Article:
MOSCOW, Russia — Stuffed into a small office on the top floor of the Institute of Philosophy in downtown Moscow, Alexei Smirnov and a dozen other techies sit hunched over laptops, pecking rapidly at their keyboards as open source code flickers across their screens. This is the nerve center of the ALT Linux team, a chain of Russian-speaking Linux programmers that stretches from Siberia to Israel. In many ways, this is also the core of this country’s burgeoning open source movement. In this nation long known for its skilled programmers and a love for anything that is free, open source is starting to take hold.
Six years ago ALT Linux began as a volunteer corps of coders eager to improve programs and show off their programming skill. In the last few years it has morphed into a company with 30 staff employees in four cities, plus another 120 unpaid programmers who participate just for kicks.
The company’s flagship product is a nine-CD set of 4,000 packets of programs in Russian (and other languages) and complete documentation. It sells for some 1,400 rubles, or about $45. The company’s one-CD version for an individual desktop user, called Junior, costs $7.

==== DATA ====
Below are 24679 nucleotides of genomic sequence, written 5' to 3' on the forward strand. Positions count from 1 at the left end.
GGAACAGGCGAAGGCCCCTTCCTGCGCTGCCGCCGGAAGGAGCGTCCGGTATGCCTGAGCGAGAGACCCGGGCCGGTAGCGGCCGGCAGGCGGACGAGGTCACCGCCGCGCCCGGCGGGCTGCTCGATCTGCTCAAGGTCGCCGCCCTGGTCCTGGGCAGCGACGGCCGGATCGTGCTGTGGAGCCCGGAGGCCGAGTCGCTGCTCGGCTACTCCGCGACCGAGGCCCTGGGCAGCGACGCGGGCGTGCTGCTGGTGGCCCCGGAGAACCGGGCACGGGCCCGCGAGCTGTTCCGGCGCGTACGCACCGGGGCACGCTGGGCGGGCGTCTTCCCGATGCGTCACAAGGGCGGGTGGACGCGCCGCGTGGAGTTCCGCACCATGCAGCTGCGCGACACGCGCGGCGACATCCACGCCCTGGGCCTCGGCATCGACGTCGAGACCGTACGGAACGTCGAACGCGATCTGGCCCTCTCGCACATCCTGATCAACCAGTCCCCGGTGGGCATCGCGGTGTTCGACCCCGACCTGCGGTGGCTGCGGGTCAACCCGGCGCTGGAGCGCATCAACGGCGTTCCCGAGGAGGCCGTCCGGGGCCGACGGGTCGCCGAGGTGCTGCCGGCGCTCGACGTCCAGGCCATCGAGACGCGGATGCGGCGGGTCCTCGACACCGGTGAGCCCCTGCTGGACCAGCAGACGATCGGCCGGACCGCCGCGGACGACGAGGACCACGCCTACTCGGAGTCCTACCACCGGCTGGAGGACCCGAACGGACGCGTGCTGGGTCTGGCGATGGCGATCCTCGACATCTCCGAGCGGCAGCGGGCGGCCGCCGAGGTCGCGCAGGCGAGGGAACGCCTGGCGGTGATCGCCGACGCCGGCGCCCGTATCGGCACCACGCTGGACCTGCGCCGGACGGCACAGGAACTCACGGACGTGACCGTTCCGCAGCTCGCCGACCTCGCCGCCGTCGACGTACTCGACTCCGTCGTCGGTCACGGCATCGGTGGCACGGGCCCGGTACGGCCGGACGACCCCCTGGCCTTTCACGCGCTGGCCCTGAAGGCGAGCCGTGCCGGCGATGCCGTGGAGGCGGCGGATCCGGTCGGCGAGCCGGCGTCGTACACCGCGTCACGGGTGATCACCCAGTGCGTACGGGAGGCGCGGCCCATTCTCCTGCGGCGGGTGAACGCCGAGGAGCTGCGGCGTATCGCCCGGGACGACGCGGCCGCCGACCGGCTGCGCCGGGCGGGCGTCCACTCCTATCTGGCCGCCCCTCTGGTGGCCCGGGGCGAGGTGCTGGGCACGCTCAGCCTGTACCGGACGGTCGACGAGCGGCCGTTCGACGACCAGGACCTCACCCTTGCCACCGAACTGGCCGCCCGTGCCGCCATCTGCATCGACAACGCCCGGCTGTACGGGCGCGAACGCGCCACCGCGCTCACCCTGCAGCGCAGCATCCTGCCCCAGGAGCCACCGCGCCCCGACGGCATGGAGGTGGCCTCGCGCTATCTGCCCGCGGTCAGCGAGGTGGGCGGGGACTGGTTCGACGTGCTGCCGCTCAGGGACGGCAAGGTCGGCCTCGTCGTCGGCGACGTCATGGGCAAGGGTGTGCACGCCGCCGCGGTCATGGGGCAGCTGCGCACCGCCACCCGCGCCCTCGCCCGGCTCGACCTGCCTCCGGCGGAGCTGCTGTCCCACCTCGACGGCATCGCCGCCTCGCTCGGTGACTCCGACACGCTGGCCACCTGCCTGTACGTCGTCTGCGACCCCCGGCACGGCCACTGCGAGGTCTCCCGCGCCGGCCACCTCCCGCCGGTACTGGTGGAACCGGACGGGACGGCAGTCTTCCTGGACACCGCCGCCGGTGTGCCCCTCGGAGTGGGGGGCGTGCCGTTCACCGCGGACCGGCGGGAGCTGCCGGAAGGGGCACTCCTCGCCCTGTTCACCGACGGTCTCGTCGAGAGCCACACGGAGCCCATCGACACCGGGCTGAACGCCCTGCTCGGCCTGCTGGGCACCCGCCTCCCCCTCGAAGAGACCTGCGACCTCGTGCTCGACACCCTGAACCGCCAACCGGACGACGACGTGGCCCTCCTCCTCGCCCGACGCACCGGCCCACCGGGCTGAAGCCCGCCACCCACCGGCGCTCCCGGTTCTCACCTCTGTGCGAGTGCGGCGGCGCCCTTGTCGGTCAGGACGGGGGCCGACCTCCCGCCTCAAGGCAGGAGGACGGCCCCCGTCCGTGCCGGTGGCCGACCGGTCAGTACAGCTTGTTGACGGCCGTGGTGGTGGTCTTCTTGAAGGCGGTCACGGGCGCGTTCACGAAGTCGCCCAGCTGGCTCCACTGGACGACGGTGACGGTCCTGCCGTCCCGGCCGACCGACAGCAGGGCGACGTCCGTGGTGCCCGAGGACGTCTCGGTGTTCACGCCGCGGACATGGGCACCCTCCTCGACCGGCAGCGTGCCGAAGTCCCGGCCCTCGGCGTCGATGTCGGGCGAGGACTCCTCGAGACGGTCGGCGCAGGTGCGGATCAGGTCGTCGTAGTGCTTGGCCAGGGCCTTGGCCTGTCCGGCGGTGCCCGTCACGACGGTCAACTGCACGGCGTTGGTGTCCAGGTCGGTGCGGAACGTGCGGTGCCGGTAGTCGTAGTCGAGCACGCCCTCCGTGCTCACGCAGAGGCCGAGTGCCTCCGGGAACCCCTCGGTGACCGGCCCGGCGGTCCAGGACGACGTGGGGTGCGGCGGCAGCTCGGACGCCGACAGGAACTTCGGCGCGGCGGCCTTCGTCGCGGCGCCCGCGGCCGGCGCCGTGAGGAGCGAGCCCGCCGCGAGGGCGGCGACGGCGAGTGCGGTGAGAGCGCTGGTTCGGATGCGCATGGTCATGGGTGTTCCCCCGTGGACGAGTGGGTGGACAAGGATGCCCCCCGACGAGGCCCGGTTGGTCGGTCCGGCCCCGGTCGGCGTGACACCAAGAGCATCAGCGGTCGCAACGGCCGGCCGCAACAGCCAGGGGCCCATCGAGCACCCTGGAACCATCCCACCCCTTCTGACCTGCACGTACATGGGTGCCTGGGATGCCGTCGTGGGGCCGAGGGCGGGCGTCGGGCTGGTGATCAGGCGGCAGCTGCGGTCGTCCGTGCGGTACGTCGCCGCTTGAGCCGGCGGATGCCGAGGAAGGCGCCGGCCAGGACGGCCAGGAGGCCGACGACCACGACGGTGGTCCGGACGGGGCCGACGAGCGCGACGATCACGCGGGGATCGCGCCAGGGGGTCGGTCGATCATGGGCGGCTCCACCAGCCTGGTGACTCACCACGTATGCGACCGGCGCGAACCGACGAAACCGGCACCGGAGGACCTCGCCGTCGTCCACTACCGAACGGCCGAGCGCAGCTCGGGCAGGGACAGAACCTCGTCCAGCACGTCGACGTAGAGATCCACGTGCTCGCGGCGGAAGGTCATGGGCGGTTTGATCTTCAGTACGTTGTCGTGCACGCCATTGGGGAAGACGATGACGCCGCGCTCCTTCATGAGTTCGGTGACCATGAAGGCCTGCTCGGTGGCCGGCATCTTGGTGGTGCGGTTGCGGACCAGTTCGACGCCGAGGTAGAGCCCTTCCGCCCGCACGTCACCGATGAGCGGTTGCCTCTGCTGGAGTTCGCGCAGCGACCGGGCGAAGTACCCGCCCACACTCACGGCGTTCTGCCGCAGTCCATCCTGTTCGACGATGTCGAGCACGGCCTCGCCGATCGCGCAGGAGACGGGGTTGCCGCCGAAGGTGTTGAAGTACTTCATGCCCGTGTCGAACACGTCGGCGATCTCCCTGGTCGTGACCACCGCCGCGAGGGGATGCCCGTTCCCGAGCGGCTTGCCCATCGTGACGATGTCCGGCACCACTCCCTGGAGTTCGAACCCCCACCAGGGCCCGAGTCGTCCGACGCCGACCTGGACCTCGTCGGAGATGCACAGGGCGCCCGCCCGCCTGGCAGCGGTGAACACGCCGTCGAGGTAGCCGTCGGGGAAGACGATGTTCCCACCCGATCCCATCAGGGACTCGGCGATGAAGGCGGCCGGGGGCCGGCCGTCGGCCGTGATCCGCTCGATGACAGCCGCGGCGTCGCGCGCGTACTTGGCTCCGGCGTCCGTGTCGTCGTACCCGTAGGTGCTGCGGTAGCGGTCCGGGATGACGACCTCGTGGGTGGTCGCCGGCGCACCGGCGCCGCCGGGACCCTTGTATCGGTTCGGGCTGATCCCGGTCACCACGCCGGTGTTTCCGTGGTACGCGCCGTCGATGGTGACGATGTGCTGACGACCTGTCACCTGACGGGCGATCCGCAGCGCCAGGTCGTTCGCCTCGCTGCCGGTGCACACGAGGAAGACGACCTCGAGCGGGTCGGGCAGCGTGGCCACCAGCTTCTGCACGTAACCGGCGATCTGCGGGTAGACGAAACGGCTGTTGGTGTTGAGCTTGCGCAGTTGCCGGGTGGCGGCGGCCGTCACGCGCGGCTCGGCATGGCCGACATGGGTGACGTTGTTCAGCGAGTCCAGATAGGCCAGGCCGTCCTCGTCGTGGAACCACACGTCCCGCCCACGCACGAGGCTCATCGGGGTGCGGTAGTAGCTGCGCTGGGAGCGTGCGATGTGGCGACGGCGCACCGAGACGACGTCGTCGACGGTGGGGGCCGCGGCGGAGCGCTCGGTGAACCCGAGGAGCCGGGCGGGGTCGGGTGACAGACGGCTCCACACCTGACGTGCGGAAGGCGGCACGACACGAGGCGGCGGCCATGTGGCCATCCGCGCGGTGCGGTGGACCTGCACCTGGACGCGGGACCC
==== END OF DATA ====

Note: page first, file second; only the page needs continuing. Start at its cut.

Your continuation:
But the core of ALT Linux’s business is developing and supporting open source-based applications for corporations and sometimes government agencies.
The same is true for the other main Russian open source developers: Moscow-based ASPLinux and St. Petersburg’s Linux Inc.
A love for free stuff is practically a part of the Russian national character. Almost all home computers run on pirated Microsoft programs that can be purchased on streetcorners and in underpasses for $2-3. Businesses and the government, of course, are held to a higher standard, but piracy exists in these spheres too.
The cultural roots of Russia’s love of free stuff run deep. One of the richest words in the Russian language is khalyava, which roughly means «free.» Khalyava does not mean free in the sense of liberated, though, nor is it an exact synonym for «gratis» or «free of charge.» Khalyava is most commonly used in reference to free food or free drink (vodka, say). But the word has also been used in its adjectival form to describe open source: khalyavny software.
[ source: http://newsforge.com/newsforge/03/09/29/1555233.shtml?tid=11 ]
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